Humor can, does, and must, exist independent of socjus concerns.
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Writer’s block is a funny thing. Not due to the difficulty of inspiration: most writers have far more worthwhile ideas they’ll do nothing with in a year than their total number of ideas good or bad they’ll have actually used in a lifetime. The funny part comes when you’ve been desperate to come up with something to write about that hasn’t already been exhausted in the recent collective consciousness of whatever sphere you consider your own; and, after getting halfway through a piece that just barely touches your standard of acceptability, you open up some recent material from whatever news source is most technologically convenient to access in your era, and inspiration strikes you so perfectly you toss out whatever crap you’ve been working on and pump out something you actually feel happy about with no effort or struggle beyond that of your usual writing routine.
For me, that happened when I opened Slate this afternoon to see a lament that people were making jokes about Donald Trump and Vladimir Putin having sexual intercourse because of America’s “weaponized bigotry.” In the words of the Slate editor who greenlit Andrew Kahn’s piece and clickbait-ified the title for publication, “our worst villains must be gay.”
Something happened to the World after the Mayan Apocalypse. In all previous years of history, the humor behind fat old men with terrible haircuts having sex with anyone never had to be qualified to check against bigotry. There are hundreds of millions of humans alive today, and billions from Mankind’s history, who were always comical creatures in sexual matters. There are examples for this across all sexes, races, and attractions that have existed or will exist; and to suggest merely because some among those number have been the victims of bigotry and persecution, these groups should be spared all jokes that could be interpreted as an attack on them personally is the kind of compassion only the deliberately stupid or sociopathically cynical could advocate.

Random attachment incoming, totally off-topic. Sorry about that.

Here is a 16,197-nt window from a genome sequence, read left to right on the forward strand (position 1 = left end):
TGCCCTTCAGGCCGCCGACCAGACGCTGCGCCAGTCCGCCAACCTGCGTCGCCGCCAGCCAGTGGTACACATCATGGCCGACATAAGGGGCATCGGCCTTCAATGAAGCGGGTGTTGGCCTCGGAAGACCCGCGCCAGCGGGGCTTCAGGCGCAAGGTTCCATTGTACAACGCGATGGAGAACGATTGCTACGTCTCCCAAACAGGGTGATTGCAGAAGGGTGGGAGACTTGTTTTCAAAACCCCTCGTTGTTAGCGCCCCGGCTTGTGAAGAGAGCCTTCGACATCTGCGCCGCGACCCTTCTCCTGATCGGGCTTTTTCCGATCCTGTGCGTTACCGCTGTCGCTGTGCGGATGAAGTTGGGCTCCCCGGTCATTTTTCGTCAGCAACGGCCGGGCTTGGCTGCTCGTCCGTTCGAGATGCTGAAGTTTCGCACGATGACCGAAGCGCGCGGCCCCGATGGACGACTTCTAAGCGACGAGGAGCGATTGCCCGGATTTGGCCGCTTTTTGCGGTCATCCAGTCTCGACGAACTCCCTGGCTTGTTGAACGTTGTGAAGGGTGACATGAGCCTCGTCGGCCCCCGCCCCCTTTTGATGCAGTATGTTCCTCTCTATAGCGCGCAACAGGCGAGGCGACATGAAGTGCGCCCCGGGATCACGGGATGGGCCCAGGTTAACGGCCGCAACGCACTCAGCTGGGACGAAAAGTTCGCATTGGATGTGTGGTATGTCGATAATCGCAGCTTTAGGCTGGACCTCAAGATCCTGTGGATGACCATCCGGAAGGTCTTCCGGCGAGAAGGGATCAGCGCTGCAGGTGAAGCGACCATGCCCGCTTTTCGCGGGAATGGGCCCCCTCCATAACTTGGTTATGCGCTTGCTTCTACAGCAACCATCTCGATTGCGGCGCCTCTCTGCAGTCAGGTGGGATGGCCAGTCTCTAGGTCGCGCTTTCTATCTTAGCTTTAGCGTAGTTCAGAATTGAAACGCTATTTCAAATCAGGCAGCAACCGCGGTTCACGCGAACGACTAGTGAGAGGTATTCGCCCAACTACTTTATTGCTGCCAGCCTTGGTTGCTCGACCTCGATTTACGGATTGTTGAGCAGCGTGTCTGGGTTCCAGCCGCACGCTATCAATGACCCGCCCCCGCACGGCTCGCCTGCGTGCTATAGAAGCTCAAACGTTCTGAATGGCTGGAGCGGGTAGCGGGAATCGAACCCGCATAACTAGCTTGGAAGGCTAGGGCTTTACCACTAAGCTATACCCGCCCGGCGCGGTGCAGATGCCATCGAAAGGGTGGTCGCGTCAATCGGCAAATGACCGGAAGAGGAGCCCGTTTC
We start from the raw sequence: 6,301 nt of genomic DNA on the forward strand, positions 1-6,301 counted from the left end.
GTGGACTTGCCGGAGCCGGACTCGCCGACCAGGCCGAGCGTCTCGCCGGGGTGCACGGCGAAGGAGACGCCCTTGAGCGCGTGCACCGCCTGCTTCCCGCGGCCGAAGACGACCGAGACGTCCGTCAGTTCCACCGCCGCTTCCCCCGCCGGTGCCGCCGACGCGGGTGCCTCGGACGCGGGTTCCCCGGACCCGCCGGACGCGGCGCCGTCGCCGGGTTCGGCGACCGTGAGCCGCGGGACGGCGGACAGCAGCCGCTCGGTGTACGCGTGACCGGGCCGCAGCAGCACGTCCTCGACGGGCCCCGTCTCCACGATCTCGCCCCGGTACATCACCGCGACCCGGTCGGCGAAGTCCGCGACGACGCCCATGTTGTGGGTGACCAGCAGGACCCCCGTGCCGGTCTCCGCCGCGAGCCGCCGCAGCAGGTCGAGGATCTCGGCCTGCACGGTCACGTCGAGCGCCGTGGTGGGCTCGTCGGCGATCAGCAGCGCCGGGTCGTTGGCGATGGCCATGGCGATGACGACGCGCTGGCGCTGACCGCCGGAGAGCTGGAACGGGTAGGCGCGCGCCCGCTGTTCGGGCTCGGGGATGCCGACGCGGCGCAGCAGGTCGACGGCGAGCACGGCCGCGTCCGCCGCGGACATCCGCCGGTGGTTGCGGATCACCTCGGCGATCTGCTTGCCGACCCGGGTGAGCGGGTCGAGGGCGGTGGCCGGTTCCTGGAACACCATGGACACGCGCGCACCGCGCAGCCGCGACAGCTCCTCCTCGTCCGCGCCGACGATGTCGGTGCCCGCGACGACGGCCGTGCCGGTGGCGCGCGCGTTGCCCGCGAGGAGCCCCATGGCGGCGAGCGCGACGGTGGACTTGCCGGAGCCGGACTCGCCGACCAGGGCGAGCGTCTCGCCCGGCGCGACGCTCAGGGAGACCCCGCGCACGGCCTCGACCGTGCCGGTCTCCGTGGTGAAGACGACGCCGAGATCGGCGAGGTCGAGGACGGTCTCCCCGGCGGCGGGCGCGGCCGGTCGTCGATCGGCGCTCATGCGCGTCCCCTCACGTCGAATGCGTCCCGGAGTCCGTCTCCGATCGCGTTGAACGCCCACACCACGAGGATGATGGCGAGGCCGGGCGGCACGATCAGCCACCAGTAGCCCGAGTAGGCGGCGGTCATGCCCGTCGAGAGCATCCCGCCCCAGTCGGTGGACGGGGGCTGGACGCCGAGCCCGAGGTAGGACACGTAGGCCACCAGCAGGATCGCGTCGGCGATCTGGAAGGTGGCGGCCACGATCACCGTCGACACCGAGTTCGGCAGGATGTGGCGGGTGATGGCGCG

This applies just as much to those belonging to oppressed groups in their lifetime as it does to people in the case of Trump and Putin who are merely being mocked via the suggestion that they’re among such folk. D.C. Mayor Marion Barry was caught on tape with a crack pipe and a crack whore. J. Edgar Hoover left his estate to Clyde Tolson, his “best friend” of nearly half a century, and the same man that draped the flag over the coffin at Hoover’s funeral. Michael Jackson, gay and black, launched a lifelong propaganda campaign to convince the world of his heterosexuality, culminating in 1994 when MTV broadcasted the least romantic kiss in the history of television at the Music Video Awards between Jackson and Lisa Marie Presley, his wife at the time wife. I’m sure there were and are plenty of David Dukes who laughed uproariously at all three of those developments. That still doesn’t make these examples any less humorous, nor the quest to purge the mind of unacceptable comedic reactions any less tantamount to crimestop.
Lastly, the greater sin of Kahn’s article is not anything I’ve already mentioned, nor even the insult to his readers intelligence at the end of the piece when he offers them his quarter-assed I don’t think most people who make jokes about Trump being gay are personally homophobic apology — itself immediately followed by Kahn’s I do sense something peculiar qualifier, like he was trying for weasle-word bingo in writing this article. The real damage that can and will be done when crying before hurting becomes both socially acceptable and an effective method of problem solving is that the least scrupulous among us will find problems in all places of any, or no, validity and will use this public consciousness shift to abuse as many people they dislike as they possibly can. They will do so unceasingly, and do so regardless of whether the problem they complain about is even something they actually oppose. In fact, as those who remembered the recent kerfuffle Stephen Colbert had with the F.C.C. for homophobic remarks towards a public servant would know, that’s exactly what President Donald Trump and his acolytes have already done.
Nevermind. It’s already too late.
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O.R. Welles is a freelance writer of aspiring notoriety and financial compensation. He can be found nowhere particularly important, just the way he likes it.